Sunday, April 27, 2008

7

Today I, along with everyone in Israel (except for some foreign tourists and, I hear, Chabad of Eilat), Reform Jews around the world, Reconstructionist and Conservative Jews whose communities have exercised the 1-day-yom-tov option (though I'm not sure whether there are any such Conservative communities in reality), Israelis around the world who have retained their Israeli customs (albeit in private for some of them), and independent-minded Jews who think 1-day yom tov makes more sense, am eating bread.

Fresh lafa at Machaneh Yehudah last night:



I remember on this day in 2001 (two times ago that Pesach started on Saturday night and ended on Saturday or Sunday night) I was in college and having Sunday brunch in my house dining hall eating a waffle or a bagel or something else leavened, and someone at the next table was eating matzah. Someone else was walking across the upper level and saw her friend, the matzah-eater, down below, and struck up a conversation yelling back and forth between the two levels of the dining hall.

"HEY, HOW ARE YOU?"
"GOOD, HOW ARE YOU?"
"GOOD. DO YOU KNOW WHEN PASSOVER ENDS?"
"TONIGHT."
"ARE YOU SURE?"
"YEAH, BECAUSE THE SEDER WAS SATURDAY NIGHT, SO EIGHT DAYS WOULD BE TONIGHT."
"DIDN'T SOME PEOPLE END LAST NIGHT?"
"YEAH, THE REFORM PEOPLE ENDED LAST NIGHT."
"WHY?"
"BECAUSE REFORM KEEPS 7 DAYS."
"OH. WHY DO THEY KEEP 7 DAYS?"
"BECAUSE THEY DO 7 DAYS IN ISRAEL."
"OH. WHY DO THEY DO 7 DAYS IN ISRAEL?"
"BECAUSE ISRAELIS ARE LAZY."
"AH. YEAH, ISRAELIS ARE LAZY. OK, SEE YOU LATER!"

Anyway, the postscript to this story is that Israelis clearly aren't lazy; you should have seen how fast the purveyors of chameitz sprung into action last night.

13 comments:

  1. I have an (Israeli-born) aunt who thinks the reason she and her family kept one day was because they were lax in their observance. And, by extension, so are we.

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  2. Anonymous in TeaneckApril 27, 2008 10:06 AM

    Bagels for breakfast this morning in Teaneck - for those of us independent-minded Jews who keep seven days. And by the way, we eat kitniyot as well. One more minhag shtut out the window - many more to go.

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  3. So, the people in your dialogue - do they think the Israelis adopted the Reform practice?

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  4. I was actually wondering today how Eilat Jews can justify doing 7 days. Interesting to hear the Chabad may agree with me.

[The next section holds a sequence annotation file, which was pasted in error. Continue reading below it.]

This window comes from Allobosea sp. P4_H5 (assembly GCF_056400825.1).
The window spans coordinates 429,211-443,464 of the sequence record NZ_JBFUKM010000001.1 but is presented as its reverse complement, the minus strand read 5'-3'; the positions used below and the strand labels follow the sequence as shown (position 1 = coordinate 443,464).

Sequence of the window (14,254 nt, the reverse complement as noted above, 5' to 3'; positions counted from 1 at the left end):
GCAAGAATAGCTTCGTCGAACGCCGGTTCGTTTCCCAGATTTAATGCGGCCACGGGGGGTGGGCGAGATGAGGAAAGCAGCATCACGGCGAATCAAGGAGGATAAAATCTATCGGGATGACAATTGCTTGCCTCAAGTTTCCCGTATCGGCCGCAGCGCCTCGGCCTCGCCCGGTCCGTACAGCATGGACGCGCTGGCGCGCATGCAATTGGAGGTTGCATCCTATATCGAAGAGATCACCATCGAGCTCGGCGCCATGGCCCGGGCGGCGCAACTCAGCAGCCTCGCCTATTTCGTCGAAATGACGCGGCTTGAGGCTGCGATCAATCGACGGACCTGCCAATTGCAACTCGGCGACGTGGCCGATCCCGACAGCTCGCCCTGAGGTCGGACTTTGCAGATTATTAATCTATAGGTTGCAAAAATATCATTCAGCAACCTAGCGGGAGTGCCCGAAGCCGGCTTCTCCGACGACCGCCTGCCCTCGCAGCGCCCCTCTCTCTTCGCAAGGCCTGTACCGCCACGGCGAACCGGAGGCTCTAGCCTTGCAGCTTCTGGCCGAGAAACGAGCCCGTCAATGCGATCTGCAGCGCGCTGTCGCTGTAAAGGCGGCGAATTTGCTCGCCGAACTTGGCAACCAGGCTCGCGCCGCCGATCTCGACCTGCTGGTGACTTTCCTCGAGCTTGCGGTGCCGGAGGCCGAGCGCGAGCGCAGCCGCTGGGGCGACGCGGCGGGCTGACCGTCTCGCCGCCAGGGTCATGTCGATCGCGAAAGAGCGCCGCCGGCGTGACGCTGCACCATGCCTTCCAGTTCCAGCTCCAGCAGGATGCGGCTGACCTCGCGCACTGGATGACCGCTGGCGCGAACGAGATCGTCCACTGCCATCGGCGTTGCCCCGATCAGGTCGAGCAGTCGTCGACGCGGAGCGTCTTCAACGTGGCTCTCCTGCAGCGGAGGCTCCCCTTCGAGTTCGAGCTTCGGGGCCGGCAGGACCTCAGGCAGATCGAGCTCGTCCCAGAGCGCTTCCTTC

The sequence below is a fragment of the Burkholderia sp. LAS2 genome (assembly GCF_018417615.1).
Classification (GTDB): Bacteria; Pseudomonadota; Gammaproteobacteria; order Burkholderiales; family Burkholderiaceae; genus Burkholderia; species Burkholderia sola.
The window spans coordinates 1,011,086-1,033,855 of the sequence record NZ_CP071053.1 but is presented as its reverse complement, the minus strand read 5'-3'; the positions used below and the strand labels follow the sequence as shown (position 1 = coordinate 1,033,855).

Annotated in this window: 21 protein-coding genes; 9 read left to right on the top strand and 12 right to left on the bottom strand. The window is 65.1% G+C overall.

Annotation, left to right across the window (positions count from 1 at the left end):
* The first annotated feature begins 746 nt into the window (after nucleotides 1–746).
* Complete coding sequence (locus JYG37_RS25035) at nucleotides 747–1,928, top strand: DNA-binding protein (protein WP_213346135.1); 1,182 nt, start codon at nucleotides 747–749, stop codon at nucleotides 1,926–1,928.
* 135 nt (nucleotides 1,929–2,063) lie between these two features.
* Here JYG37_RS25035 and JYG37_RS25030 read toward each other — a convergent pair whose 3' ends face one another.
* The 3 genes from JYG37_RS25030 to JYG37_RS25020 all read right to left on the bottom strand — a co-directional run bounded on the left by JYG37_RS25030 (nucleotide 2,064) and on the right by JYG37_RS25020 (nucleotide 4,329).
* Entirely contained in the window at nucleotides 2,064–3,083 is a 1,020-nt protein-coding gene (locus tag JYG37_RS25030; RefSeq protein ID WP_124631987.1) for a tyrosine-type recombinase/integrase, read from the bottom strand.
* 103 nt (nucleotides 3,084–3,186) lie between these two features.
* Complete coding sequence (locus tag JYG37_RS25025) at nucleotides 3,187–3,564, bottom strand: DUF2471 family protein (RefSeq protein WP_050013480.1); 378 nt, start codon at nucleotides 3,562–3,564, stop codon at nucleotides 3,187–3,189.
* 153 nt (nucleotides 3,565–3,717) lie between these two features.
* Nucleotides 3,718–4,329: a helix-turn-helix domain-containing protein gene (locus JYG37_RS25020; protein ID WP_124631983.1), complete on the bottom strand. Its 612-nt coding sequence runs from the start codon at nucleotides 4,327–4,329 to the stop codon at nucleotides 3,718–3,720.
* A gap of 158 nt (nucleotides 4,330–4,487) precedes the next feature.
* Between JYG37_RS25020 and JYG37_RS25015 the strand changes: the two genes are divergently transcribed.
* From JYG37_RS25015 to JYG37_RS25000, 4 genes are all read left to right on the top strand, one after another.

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  5. Desh, Eilat is not part of biblical Israel. Therefore Jews in Eilat are in galut and follow the customs of galut.

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  6. Right, so Desh's question was why Jews in Eilat do *7* days.

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  7. Oops, guess I misread that. The answer to 7 is probably that there are no "frum" Jews in Eilat besides chabad. So the secular Israelis observe Passover however they want to observe it. If they decide to refrain from eating bread they probably observe 7 days since that's what everyone in Israel does without considering that Eilat is different from the rest of the country. If someone knows of a non-chabad shul in Eilat please correct me.

    This all only applies to people living in Eilat. If an Israeli is visting Eilat he observes 7 days the same way an Israeli visting America observes 7 days.

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  8. The answer to 7 is probably that there are no "frum" Jews in Eilat besides chabad.

    Even if this is true, Jewish holidays are also civil holidays in Israel, and I presume that government offices, schools, public transportation, etc. in Eilat are open on the "8th day" of Pesach.

    If someone knows of a non-chabad shul in Eilat please correct me.

    Here is a list of synagogues in Eilat. (There are also two Reform kibbutzim in the southern Negev, but that's neither here nor there, since the Reform movement observes 7 days everywhere in the world.)

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  9. A Google search came up with several answers to Desh's question (some of which are discussed in the comment thread to this post):

    1) Eilat was conquered by King Solomon, which makes it sufficiently Eretz Yisrael for these purposes, even if it wasn't part of Israel later (and therefore the agricultural laws don't apply).

    2) Whether or not Eilat is part of Eretz Yisrael, it's close enough to Jerusalem that the messengers could have gotten there in time to announce the new month.

    3) There was no Jewish community in Eilat before the 20th century, so there's no minhag hamakom, and when the Jewish community was established there, it was established by Jews from Israel who brought their minhag with them.

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  10. I was sort of flabbergasted by the question if there were any shuls in Eilat besides chabad. What are you, nuts? Its a city in Israel!

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  11. Also, Avi, your reasoning about "galut" makes no sense. Akko isn't part of biblical ISrael either, and neither is beit shean and Caesarea, and Zemach.

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  12. How do you figure re Beit Shean? Even if the city of Beit Shean itself wasn't Jewish, it's surrounded by areas that were (e.g. harei Gilboa), no?

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